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Citizen Soldier: war imitating SciFi?

  1. Dec 28, 2007 #1

    EnumaElish

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    U.S. joint forces' latest recruitment slogan is "Citizen Soldier."

    Isn't that a phrase from Starship Troopers?

    'The path to citizenship – concretely through military service – is a key theme in Heinlein’s novel. "Citizenship is an attitude, a state of mind, an emotional conviction that the whole is greater than the part . . . and that the part should be humbly proud to sacrifice itself that the whole may live."' -- Karen Kwiatkowski

    http://www.lewrockwell.com/orig3/kwiatkowski1.html
     
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  3. Dec 28, 2007 #2

    Astronuc

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    Maybe that's the way to go. Or perhaps, mandatory military service for everyone.

    Then perhaps, people like Bush would be less likely to jump into a war like the one he started in Iraq.
     
  4. Dec 28, 2007 #3

    Dr Transport

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    I'll take this out of context, but yeah merrily, serve, then be a full citizen and have all your rights and privileges (vote etc....).
     
  5. Dec 28, 2007 #4
    while i sympathize this would only represent the views of those with a military mindset.

    I'd rather that pre-emptive and offensive wars not sanctioned by a world body like the UN be made an illegal matter altogether.
     
  6. Dec 28, 2007 #5

    mheslep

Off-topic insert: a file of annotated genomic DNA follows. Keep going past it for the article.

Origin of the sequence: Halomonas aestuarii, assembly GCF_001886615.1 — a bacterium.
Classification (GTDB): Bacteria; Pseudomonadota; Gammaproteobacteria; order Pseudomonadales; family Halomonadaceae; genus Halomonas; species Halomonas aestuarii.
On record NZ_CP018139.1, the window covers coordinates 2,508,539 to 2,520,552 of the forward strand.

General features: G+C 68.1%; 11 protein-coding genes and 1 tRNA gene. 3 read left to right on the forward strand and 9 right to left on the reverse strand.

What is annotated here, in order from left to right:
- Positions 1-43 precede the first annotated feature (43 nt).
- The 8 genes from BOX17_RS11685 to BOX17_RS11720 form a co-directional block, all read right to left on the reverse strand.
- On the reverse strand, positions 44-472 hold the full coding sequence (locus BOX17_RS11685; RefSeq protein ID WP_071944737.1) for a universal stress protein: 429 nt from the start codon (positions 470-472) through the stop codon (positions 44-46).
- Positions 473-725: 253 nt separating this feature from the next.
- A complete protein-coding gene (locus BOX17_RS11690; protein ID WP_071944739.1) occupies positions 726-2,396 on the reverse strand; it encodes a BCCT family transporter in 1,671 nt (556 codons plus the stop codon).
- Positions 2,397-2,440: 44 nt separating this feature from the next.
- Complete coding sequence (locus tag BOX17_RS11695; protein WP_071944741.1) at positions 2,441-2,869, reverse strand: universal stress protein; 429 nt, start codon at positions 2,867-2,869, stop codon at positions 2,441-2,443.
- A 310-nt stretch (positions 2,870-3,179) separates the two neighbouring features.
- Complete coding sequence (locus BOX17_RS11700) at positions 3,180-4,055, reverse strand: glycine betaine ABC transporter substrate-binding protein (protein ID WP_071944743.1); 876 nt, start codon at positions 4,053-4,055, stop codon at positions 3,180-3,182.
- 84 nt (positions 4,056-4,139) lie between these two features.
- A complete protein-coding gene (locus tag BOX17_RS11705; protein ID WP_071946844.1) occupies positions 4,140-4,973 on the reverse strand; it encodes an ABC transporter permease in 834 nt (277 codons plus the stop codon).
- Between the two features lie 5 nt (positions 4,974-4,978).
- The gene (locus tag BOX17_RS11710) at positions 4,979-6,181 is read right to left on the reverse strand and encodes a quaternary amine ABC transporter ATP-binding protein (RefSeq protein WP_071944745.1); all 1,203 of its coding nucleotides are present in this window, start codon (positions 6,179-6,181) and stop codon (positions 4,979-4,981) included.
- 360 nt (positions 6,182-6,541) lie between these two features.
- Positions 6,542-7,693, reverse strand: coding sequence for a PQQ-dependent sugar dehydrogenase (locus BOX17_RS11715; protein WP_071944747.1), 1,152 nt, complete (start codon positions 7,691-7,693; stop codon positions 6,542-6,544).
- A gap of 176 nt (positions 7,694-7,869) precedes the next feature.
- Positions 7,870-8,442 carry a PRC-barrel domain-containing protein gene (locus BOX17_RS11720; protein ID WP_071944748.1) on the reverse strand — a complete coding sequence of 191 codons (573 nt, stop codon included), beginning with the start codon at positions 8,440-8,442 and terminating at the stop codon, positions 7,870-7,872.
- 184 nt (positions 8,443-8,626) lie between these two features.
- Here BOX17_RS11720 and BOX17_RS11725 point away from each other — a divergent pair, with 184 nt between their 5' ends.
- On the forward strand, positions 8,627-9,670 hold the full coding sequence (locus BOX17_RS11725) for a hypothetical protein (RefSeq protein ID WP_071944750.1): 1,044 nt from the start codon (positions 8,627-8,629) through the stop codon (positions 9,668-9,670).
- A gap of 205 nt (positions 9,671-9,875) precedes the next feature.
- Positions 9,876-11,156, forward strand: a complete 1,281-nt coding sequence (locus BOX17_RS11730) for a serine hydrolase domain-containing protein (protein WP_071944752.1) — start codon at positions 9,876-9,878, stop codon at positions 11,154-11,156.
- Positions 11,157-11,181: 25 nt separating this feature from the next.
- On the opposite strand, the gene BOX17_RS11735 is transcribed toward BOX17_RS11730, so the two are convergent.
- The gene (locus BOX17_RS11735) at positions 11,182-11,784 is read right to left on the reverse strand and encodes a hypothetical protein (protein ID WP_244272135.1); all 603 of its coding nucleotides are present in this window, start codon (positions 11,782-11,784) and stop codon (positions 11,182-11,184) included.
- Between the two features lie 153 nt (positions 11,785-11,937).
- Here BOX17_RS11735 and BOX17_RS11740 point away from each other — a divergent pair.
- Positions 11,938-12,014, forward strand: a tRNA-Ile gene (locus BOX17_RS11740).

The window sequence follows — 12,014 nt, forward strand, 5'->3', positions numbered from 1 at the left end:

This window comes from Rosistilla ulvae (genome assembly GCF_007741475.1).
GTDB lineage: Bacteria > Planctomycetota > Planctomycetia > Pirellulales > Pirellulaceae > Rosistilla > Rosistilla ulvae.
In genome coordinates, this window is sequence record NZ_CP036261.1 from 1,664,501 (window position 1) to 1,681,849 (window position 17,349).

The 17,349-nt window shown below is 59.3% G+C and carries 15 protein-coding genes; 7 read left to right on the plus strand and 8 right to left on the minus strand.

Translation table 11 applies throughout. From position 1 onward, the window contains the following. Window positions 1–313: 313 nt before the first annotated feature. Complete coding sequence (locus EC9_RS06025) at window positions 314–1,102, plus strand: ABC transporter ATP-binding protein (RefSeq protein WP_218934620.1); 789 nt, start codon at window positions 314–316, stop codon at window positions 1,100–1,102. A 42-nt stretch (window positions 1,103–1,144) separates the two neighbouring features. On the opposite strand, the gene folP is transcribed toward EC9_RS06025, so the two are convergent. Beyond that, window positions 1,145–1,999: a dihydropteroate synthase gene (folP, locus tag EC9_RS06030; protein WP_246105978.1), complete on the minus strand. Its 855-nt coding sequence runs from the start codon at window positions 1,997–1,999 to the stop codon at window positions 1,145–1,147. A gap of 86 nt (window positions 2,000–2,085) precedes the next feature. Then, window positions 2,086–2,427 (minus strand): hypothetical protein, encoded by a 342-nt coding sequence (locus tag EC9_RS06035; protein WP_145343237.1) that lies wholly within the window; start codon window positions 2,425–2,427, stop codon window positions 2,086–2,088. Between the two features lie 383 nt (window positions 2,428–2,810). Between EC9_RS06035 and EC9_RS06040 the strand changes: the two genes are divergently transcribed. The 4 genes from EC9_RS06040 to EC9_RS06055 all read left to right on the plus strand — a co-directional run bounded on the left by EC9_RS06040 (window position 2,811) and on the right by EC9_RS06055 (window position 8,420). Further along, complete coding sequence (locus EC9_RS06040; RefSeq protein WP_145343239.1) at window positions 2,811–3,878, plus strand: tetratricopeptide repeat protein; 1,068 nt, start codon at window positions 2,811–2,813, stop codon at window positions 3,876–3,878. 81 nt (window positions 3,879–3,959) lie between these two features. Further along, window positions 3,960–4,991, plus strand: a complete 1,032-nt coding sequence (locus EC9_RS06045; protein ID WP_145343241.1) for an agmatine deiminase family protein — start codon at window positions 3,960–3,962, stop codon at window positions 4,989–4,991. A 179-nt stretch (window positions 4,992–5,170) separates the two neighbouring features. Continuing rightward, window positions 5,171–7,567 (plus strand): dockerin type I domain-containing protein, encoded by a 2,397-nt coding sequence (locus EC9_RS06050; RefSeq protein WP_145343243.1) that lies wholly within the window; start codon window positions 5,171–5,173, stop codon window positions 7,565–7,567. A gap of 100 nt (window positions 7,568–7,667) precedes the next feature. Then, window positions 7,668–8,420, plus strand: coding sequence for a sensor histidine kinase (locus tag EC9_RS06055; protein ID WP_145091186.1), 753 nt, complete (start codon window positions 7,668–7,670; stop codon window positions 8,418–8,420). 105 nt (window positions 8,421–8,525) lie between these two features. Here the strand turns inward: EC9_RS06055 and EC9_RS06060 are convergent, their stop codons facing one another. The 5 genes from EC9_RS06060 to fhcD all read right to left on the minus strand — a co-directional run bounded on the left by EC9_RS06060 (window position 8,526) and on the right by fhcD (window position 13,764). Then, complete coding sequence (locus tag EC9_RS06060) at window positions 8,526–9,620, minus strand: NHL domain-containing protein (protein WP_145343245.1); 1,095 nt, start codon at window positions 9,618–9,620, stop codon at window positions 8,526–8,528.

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    Goes back a bit further. The prototype for the phrase was Cincinnatus, a roman, who left farming to be a soldier in time of crisis and when the crisis passed put down the sword and returned to the plow.
     
  7. Dec 29, 2007 #6

    Dr Transport

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    If I remeber correctly, mandatory (male???) service is in effect in Switzerland and I cannot remember the last time they participated in a war.
     
  8. Dec 29, 2007 #7

    Evo

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    Italy has mandatory military service, if you convince them that you are a pacifist (they actually have a test where you answer questions about liking flowers and sewing), then you can opt for 1-2 years (can't remember the minimum) of public service. But the public service requires you quit school and your job and leave your home to live at the institution you are serving. My friend in Italy had to live at the institution for the blind he was assigned to, it is a full time job of public service, and there is a curfew, you are not free to live as you wish during your period of service.
     
    Last edited: Dec 29, 2007
  9. Dec 29, 2007 #8
    well, I guess "Citizen Soldier" is better than some line from "1984"
     
  10. Dec 29, 2007 #9

    russ_watters

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    It doesn't have to be military service, but I'd be in favor of mandatory public service.
     
  11. Dec 29, 2007 #10

    siddharth

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    I don't think a mandatory military service is a good idea. I think it's against the UN human rights declaration and a type of slavery.

    I don't really comprehend statements like that. I'm going to gain nothing while losing everything by sacrificing my life, and what happens to the "whole" after that is irrelevant to me.
     
    Last edited: Dec 29, 2007
  12. Dec 29, 2007 #11
    If there's going to be mandatory service, there better be womandatory service, too!!
     
  13. Dec 29, 2007 #12

    Ivan Seeking

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    I guess they are having a hard time selling duty in Iraq as an "adventure".